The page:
Sociology grad student publishes rap song to iTunes

Miranda Moses

When you see Remo Macartney, you see someone who has finished his undergraduate degree in Chico, California. You see someone who moved east to attend Colorado State University in 2015 for graduate school, and in a few weeks will defend his thesis for a master’s in sociology. You see a guy whose Instagram is full of pictures of his dog, Dutch, and rides his bike everywhere. What you might not realize you are seeing is an up-and-coming rapper under the name Remo P.M. with a new published song on iTunes.

“Most people immediately see me and just get really surprised when they hear me say I am a rapper,” Macartney said. “It is kind of fun now to see people when they hear a song or a verse of mine or something. I have a couple verses that I have just on deck in case someone asks.”

Ad

Jvanlone_Remo_Artsandculture_02-1024x683.jpg
Hip-Hop artist and Sociology graduate student Remo Macartney, Monday afternoon. Photo credit: Jenna Van Lone

Like many college students, Macartney tried major after major in his undergraduate studies, starting with psychology, moving to music, anthropology and then finally settling on sociology. Although he was an artist, Macartney could not find his place in the music classes at his first university. He quickly found that sociology was something he felt passionate about.

“Some people wonder; they think you if you go to grad school for a sociology you have to be either a professor or a teacher,” Macartney said. “I think those are great things. I do not know if they are necessarily what I want to do. But, I tell people, the positive thing is that all the skills I have learned, I can use anywhere for anything for the rest of my life. You are kind of building a tool box instead of setting yourself up for a specific career.”

Within sociology, Macartney is particularly interested in subjects of gender and feminist theory and says that taking a women’s studies class in his undergraduate studies completely changed his life. His gained academic knowledge has led to self-reflexive music.

“There was a while where I was making music that just really overtly had some sort of political and theory side of things,” Macartney said. “But, as I kind of learned more about privilege and positionality, I decided to make sure to position myself in my music and kind of include myself in any criticisms I made. I did not want it to be overt and sound like I was lecturing people, so I have completely moved away from that direction in terms of how I write it. There is a lot of political hip-hop I like. It is kind of complicated how I include it.”

Macartney says he is also open to criticism by others when making music. He has put out songs before on domains such as Soundcloud that has received varying reviews.

“I think criticism is good,” Macartney said. “Especially looking at privilege and intersectionality, I want people to criticize me because I want listen to what their criticisms are.”

Macartney’s sound is  a mix of old-school and dark hip-hop genre. The graduate student is influenced by artists such as Wu Tang Clan, Kendrick Lamar and Eminem. Every song is personal, and his music deals with many themes around mental health. Consistently, since the beginning of his journey in music, Macartney has created music that dealt with these subjects. His latest song on iTunes, “Mulch,” addresses these motifs as well.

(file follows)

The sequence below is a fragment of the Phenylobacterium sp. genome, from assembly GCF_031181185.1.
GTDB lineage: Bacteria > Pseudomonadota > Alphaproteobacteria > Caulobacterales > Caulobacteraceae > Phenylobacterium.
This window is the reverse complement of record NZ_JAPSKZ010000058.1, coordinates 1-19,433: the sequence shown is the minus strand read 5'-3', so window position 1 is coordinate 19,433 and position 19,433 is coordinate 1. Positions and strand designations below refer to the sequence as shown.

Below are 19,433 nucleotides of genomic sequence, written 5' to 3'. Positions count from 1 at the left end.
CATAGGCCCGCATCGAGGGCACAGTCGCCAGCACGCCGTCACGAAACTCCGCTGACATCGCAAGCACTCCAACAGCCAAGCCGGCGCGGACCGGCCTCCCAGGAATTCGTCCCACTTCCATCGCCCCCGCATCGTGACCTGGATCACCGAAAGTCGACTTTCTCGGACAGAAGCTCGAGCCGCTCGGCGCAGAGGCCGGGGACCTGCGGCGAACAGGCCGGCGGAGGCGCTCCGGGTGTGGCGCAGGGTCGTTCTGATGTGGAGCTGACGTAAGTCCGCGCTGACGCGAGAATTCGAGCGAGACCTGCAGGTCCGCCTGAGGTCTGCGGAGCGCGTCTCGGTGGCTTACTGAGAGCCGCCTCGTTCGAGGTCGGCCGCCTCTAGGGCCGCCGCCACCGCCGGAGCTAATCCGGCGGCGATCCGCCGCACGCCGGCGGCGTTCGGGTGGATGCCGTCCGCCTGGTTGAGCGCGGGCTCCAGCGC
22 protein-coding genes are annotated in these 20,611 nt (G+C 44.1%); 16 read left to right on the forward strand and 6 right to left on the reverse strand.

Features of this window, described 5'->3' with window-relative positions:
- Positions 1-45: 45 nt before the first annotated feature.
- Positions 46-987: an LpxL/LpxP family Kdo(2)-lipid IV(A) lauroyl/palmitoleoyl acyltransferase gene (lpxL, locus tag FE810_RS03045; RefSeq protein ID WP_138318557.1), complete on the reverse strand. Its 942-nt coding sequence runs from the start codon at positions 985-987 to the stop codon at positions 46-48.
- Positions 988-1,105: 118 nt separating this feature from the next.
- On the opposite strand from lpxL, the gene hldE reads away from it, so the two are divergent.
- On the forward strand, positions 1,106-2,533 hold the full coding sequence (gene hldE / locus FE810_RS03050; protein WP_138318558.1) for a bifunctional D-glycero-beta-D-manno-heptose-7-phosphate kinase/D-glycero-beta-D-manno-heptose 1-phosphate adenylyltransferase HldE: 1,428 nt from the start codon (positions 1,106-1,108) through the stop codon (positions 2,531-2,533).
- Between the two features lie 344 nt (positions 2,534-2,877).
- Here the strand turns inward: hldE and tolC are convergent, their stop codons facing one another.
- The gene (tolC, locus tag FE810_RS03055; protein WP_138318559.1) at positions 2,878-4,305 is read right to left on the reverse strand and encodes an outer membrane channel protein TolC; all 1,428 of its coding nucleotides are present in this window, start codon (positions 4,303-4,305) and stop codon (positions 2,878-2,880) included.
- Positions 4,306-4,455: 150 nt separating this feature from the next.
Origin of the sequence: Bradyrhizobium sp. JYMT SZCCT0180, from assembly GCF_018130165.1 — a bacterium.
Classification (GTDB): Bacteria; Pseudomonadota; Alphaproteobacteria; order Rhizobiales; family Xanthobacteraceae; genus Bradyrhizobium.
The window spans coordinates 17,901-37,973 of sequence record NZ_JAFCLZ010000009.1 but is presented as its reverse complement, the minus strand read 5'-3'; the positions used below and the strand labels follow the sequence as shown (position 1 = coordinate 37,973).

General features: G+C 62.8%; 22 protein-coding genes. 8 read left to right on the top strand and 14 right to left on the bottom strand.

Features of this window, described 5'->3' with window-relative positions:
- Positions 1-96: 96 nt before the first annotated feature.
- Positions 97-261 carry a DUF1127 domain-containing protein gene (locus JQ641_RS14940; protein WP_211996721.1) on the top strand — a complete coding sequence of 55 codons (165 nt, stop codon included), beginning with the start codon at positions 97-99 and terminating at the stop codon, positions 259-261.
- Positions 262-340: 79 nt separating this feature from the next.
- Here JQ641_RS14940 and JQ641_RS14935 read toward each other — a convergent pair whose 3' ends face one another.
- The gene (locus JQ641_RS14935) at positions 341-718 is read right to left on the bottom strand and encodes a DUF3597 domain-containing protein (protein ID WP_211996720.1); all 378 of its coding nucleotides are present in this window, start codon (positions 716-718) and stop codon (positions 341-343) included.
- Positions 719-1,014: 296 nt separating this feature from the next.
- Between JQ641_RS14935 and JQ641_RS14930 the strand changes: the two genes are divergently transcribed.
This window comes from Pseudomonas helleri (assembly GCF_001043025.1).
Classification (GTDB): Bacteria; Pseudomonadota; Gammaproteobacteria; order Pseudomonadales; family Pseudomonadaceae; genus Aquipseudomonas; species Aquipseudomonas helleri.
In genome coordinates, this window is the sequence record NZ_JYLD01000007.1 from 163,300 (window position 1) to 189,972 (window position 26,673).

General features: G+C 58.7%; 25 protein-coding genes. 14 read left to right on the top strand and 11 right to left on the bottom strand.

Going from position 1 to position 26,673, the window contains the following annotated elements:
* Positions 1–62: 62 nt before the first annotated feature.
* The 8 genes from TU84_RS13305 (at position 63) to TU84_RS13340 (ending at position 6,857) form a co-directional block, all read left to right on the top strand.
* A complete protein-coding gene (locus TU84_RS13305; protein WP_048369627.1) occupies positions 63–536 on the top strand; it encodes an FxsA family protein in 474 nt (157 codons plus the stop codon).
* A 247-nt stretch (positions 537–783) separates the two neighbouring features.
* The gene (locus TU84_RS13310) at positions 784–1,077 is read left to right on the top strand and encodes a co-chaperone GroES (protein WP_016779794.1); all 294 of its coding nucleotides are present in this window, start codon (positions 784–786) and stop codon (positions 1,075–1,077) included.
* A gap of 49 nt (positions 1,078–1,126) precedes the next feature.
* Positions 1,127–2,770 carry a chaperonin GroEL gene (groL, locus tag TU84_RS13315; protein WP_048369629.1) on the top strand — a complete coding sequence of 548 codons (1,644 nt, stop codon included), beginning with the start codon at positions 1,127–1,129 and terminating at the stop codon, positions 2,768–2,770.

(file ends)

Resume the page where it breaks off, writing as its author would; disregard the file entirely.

“Music has always been a way of therapeutically handling obsessive compulsive disorder, anxiety and depression,” Macartney said. “I have tried doing the super poppy modern stuff and sometimes that can be fun, but it just does not feel authentic. It has to come from an authentic place.”

Even though the themes of his music have been persistent, Macartney’s technical sound has evolved over the years. In high school, he had a hard-hitting, 2000s era sound and all the bars he wrote were in a set-up, pay-off format, delivering two sentence couplets at a time. Everything would have a punchline, and now he writes more story-telling focused, atmospheric and technical music with more complex rhyme patterns.

“Remo has grown quickly as a hip-hop artist, all things considered,” said Andrew May, Macartney’s long-time friend from California. “When I met him, he was not too deep into the world of hip hop, but because I liked it a lot, we bounced ideas off each other at Chico, and we developed a greater appreciation for the genre. He has very complex lyrics, and that might take a while to find a large audience, but he values sharing his personal stories and his emotions through his music, and I think he will keep that up.”

Ad

Macartney’s new song, “Mulch,” can be found on iTunes, Spotify, Bandcamp and Youtube. He also has a SoundCloud account where his other songs can be found. Macartney is particularly excited that he has work published on other domains than just SoundCloud because while SoundCloud is largely a community of other artists, his new presences elsewhere is more catered to listeners.

“Congratulations on being a formally published musician,” wrote Colette Crosby on Facebook when Macartney shared his song. “You were born one, but it is nice to see you hit this milestone.”

Reporter Miranda Moses can be reached at entertainment@collegian.com or on Twitter @mirandasrad.